The tension was almost unbearable. People were teasing and speculating like crazy. BMW fuelled the mood even more by telling us early on that there would finally be another M5 Touring estate. Now the wait is over. Curtain up for the new BMW M5 saloon (G90). 

What we see is a blatant departure from everything that has characterised an M5 to date. We see an absolute edge that has shed all restraint in design. Added to this is the first-ever electrification of the legendary performance saloon and, as a result, a weight that is likely to bring tears to the eyes of enthusiasts and fans all over the world. We have already had the opportunity to inspect the newcomer live and tell you what you can expect. 


In addition to the significant kerb weight, which exceeds the 2.5 tonne mark with driver, the new plug-in hybrid drivetrain is of course causing a lot of discussion. M fans are already familiar with the powerful combination of 4.4-litre biturbo V8 and permanently excited synchronous electric motor from the XM mega SUV. In the case of the new M5, the 585 PS combustion engine and the 197 PS electric motor provide a system output of 727 PS and 1,000 Nm of torque. 

And why all the effort, including the painful weight disadvantage? After all, the new M5 is barely 500 kilos heavier than its predecessor. Well, what I hear again and again from the engineers at the on-site event is that with a pure combustion engine, you would have been significantly weaker than in the last M5 due to the exhaust regulations and you can't explain that to the majority of customers.

BMW M5 2024 Studio Wagner

I'll add: Imagine if a new Mercedes-AMG E 63 and the next Audi RS 7 with 700+ PS PHEV drives were to appear at some point, BMW would look like a watered poodle with 585 PS. That's unattractive in many respects, but that's how the market works. 

Be that as it may, the driving performance is, of course, brutal despite the new bacon. But the truth is that the predecessor got off the mark better. The plug-in M5 does 0-62 mph in 3.5 seconds. The old M5 Competition needed 3.3 seconds, the M5 CS only 3.0. The 124 mph mark is reached in 10.9 seconds, here the M5 CS is also half a second faster. The top speed is 155 mph and can be optionally increased to 190 mph.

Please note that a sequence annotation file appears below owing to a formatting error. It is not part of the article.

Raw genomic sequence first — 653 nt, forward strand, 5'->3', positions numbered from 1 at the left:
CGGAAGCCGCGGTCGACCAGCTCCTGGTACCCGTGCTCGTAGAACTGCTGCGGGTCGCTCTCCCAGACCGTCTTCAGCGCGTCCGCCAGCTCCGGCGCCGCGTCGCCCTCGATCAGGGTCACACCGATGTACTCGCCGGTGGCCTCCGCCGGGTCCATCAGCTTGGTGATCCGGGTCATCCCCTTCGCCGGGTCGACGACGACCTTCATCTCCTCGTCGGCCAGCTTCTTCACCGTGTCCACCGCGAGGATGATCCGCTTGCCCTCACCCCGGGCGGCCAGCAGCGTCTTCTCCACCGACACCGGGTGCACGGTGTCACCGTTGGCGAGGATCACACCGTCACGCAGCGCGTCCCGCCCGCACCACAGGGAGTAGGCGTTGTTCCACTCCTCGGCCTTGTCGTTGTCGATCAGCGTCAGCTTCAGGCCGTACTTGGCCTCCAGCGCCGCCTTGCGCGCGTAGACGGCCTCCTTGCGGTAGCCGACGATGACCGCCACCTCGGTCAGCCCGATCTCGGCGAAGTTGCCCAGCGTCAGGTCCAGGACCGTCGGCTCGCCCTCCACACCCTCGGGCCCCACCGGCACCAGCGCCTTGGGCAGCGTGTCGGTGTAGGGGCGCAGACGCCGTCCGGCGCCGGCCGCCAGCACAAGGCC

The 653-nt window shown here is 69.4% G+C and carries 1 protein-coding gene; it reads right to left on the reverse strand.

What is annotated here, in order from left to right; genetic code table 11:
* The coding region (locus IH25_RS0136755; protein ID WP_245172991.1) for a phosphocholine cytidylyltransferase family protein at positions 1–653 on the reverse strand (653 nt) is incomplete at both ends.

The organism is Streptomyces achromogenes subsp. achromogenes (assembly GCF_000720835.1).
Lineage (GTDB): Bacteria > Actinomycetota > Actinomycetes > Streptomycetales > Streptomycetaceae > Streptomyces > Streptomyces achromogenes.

Power is transmitted to all four wheels via an 8-speed automatic gearbox. The 4WD Sport mode is also available in the new e-age, in which the all-wheel drive is more rear-heavy. There is also the familiar 2WD mode, which enables pure rear-wheel drive and smoky drifts when ESP is deactivated. 

Gallery: BMW M5 (2024) Pre Drive

The main culprit for the extra weight has a net capacity of 18.6 kWh and lies flat in the underbody. The purely electric range is a maximum of 43 miles. Charging takes place with up to 7.4 kW. A little later, 11 kW is possible. The whole thing can be updated.

The Munich-based company has implanted up to five operating modes in its new hybrid flagship. Hybrid, Electric and the eControl mode, which maintains the state of charge, are standard. Dynamic and Dynamic Plus for the racetrack are also available as options. Here, the cooling system and system performance are conditioned accordingly. Constant for longer in Dynamic, maximum for a short time in Dynamic Plus.

Driving dynamics

As is now familiar from various M vehicles, the new M5 also has a massive arsenal of additional struts and shear panels to increase torsional rigidity. The stiffer connection of the chassis to the body and the steering, which is rigidly bolted to the front axle carrier, also contribute to this.

The G90 comes with a double-wishbone axle at the front and a multi-link axle at the rear, both with specially designed control arms, stiffer bearings and more focussed axle kinematics. When looking at the pictures, you might have noticed that it has undergone massive shoulder training compared to the normal 5 Series. Yes, BMW has gone for widebody construction for the first time and this is naturally reflected in wider track widths.